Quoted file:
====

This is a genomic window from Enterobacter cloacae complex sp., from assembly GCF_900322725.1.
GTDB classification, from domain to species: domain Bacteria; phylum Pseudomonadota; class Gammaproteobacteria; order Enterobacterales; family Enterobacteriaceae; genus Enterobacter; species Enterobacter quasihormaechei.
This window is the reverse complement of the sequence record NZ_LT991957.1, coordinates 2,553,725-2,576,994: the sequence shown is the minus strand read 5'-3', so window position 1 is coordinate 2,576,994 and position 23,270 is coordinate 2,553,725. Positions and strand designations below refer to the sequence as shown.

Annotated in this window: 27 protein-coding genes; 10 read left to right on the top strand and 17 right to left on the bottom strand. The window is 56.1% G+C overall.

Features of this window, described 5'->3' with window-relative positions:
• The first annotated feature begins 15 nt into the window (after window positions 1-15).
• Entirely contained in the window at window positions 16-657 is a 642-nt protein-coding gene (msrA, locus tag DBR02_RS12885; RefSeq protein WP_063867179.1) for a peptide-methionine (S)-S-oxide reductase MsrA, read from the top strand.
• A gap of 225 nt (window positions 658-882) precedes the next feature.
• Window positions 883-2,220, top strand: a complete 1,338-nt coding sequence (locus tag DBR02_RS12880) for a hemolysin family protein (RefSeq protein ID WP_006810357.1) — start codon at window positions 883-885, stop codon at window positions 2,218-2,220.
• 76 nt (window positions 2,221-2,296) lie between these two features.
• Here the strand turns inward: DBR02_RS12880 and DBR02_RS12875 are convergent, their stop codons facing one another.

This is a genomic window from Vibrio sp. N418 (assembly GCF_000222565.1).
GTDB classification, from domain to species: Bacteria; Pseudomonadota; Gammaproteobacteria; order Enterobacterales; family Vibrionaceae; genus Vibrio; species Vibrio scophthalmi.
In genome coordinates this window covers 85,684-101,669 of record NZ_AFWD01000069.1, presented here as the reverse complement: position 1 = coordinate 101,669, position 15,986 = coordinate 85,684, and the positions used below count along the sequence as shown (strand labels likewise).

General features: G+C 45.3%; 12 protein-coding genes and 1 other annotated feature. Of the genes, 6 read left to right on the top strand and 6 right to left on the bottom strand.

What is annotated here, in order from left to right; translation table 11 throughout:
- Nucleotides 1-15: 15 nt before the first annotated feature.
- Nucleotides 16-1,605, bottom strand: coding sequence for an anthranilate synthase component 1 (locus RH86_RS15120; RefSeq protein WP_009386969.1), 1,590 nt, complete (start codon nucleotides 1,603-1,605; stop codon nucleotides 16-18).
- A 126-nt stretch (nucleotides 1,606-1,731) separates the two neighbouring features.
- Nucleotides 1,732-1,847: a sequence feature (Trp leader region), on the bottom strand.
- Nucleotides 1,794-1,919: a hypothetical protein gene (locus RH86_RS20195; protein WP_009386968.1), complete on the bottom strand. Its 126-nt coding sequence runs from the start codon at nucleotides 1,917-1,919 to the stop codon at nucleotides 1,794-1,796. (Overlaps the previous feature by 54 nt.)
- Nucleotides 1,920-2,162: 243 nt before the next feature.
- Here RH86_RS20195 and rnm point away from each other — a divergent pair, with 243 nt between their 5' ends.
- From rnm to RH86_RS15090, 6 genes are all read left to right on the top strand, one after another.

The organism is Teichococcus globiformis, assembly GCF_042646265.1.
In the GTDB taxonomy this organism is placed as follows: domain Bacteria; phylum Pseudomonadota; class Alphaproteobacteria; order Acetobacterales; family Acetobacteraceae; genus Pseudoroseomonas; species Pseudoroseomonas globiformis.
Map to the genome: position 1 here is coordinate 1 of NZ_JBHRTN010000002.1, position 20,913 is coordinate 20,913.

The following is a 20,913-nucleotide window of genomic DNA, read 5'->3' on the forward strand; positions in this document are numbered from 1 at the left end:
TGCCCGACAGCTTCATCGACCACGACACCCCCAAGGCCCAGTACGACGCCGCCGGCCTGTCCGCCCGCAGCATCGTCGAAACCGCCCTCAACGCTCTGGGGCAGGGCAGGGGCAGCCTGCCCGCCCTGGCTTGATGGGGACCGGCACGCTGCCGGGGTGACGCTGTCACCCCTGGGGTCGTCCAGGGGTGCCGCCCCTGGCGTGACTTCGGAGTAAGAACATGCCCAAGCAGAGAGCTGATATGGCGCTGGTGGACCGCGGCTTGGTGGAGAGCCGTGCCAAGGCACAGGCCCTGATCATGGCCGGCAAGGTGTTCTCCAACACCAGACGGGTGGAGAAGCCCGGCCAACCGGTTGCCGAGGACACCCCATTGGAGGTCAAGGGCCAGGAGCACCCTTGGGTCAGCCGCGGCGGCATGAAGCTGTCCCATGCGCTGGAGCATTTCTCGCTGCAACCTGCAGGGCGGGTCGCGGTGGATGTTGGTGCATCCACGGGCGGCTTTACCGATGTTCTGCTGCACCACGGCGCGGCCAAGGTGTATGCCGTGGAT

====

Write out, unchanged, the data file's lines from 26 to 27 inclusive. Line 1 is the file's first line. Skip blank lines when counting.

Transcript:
In the GTDB taxonomy this organism is placed as follows: domain Bacteria; phylum Pseudomonadota; class Alphaproteobacteria; order Acetobacterales; family Acetobacteraceae; genus Pseudoroseomonas; species Pseudoroseomonas globiformis.
Map to the genome: position 1 here is coordinate 1 of NZ_JBHRTN010000002.1, position 20,913 is coordinate 20,913.